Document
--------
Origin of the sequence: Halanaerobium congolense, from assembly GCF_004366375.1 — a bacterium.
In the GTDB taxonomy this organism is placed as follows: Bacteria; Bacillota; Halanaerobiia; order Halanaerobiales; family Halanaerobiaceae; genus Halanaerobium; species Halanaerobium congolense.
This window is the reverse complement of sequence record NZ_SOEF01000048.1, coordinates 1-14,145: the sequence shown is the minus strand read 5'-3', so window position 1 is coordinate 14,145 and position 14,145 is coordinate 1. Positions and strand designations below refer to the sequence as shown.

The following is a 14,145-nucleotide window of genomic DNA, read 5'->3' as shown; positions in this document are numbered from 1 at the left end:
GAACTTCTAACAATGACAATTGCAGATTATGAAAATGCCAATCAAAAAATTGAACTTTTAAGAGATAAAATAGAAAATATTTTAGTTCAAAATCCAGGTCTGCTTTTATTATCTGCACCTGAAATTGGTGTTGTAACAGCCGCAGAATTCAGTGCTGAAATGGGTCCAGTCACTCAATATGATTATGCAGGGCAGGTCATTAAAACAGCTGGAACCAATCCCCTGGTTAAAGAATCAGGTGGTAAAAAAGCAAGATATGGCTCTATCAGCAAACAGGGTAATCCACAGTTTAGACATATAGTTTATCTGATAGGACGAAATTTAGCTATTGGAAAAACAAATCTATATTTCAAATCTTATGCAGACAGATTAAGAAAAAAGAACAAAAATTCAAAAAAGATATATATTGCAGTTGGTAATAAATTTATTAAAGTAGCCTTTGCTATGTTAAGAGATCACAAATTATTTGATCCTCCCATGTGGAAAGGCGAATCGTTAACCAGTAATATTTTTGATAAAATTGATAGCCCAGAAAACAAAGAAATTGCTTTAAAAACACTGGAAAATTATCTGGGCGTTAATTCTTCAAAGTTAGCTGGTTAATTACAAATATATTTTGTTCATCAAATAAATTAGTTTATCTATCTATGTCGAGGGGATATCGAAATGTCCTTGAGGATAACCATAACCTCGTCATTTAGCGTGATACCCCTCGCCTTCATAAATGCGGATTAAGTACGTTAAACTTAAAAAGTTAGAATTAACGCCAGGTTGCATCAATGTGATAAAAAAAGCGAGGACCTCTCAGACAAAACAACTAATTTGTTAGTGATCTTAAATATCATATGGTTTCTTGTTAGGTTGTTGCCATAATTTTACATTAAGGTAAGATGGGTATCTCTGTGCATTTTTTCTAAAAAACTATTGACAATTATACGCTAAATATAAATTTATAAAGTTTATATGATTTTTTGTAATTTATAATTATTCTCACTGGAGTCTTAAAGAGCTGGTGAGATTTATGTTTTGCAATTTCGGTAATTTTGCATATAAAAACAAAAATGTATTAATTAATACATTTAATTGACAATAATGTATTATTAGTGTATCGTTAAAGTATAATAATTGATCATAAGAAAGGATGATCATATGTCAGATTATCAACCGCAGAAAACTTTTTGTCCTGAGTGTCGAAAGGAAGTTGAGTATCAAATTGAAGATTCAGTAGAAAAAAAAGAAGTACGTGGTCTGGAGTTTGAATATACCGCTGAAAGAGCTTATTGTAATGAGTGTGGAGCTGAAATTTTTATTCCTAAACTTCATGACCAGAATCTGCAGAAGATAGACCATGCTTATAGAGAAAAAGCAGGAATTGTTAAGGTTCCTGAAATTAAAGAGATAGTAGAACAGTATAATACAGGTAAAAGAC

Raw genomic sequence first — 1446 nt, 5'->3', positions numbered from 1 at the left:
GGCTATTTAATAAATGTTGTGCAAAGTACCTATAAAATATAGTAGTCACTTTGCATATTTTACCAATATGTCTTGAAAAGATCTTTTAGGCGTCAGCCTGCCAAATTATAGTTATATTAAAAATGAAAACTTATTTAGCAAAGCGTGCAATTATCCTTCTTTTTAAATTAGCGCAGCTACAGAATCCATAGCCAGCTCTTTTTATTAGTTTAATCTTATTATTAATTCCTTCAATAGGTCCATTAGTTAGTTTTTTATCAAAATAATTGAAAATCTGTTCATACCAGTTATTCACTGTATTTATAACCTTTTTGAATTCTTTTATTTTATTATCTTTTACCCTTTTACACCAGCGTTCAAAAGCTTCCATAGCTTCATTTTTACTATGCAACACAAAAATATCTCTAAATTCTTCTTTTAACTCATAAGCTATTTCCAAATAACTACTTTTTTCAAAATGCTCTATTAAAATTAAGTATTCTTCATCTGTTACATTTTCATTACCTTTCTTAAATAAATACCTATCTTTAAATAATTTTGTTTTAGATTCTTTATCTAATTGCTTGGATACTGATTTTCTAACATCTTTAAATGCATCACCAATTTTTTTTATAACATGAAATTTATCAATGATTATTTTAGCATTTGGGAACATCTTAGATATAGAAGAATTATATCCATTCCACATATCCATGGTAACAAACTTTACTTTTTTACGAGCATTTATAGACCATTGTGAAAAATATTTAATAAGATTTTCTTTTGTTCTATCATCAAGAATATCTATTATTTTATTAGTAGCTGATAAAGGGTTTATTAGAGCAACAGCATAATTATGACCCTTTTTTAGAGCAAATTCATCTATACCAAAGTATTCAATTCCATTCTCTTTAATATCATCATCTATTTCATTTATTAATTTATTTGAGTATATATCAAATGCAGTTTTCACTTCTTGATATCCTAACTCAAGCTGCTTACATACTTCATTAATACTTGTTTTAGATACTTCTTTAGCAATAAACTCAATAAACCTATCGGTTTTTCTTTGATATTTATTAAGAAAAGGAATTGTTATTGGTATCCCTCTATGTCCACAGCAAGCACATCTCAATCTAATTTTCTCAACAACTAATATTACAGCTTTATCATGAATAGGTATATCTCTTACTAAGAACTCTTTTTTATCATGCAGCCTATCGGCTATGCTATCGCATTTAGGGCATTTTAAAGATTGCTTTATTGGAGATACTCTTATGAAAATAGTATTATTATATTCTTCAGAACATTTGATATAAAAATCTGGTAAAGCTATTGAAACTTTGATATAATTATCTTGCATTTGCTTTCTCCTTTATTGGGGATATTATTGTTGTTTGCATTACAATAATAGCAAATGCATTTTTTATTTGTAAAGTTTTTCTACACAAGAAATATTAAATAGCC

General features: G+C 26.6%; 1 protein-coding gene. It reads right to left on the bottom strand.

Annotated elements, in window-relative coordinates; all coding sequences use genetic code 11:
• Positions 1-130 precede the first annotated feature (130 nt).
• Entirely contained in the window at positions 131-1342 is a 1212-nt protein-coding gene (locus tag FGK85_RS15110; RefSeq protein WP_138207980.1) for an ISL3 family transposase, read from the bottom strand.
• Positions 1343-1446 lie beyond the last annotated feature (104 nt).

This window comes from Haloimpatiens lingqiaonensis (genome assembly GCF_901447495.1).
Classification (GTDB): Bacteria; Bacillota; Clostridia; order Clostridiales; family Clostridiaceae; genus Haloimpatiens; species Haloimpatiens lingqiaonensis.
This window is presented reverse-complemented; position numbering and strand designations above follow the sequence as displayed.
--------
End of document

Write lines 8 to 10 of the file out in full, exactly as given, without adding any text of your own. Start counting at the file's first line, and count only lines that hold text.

General features: G+C 26.6%; 1 protein-coding gene. It reads right to left on the bottom strand.

Annotated elements, in window-relative coordinates; all coding sequences use genetic code 11:
• Positions 1-130 precede the first annotated feature (130 nt).